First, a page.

Google (GOOG) has announced that it will begin rolling out DNS changes to customers who use Google Cloud DNS, as the company’s DNS service has been plagued with problems since it launched in 2015.

The company made the announcement in a blog post Monday, and the rollout will take effect in late April, according to a blog entry from its cloud-based DNS service.

The service currently uses two DNS servers in New York and Dublin, Ireland, and each of them are configured to use a different prefix for Google Cloud (GC) records.

A company spokesperson did not immediately respond to a request for comment on why it is choosing two different servers.

Google has been working on a new DNS service that will offer faster, more flexible access to DNS data, but it has been unable to launch due to problems with the two main DNS servers, DNS History and the DnsLab cloud-hosting service.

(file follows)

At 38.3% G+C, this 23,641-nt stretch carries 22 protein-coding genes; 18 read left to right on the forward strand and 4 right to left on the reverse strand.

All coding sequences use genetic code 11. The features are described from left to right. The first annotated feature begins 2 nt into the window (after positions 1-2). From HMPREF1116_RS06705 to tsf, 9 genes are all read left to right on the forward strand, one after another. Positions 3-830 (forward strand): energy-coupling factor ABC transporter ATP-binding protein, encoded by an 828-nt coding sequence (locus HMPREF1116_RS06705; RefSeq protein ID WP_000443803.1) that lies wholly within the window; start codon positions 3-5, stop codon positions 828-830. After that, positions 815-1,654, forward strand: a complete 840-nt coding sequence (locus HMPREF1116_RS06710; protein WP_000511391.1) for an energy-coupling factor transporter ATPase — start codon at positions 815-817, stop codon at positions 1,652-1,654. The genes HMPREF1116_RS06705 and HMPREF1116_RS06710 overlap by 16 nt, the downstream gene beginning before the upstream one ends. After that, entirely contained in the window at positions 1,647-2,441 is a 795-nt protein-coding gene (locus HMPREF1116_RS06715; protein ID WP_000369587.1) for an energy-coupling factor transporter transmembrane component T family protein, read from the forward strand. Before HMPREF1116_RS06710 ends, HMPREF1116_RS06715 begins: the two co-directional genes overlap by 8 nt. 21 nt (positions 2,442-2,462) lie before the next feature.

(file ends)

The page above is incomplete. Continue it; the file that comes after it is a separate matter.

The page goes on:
Google had promised a replacement for these servers for its service in May, but the company has not provided any indication as to when the new DNS will be launched.

The DNS changes will be rolled out over time through a new software update, according the blog post, but will require users to enable them.

Google says that the DNS changes are intended to address the issues the company discovered with the DNSLab service, which has been used by over 10 million customers worldwide.

Google also announced the availability of the new version of its DNS server, the Google Cloud Platform DNS server.

This server will be used for Google’s cloud-wide DNS, which is used to run Google’s public DNS servers and search engine.

Google said in a statement that it is working on deploying these new servers in the coming weeks.

This is Google’s second DNS update in less than a month.

Google announced last week that it was rolling out a new version for its DNS service, as well as an updated DNS server for its public DNS service in March.

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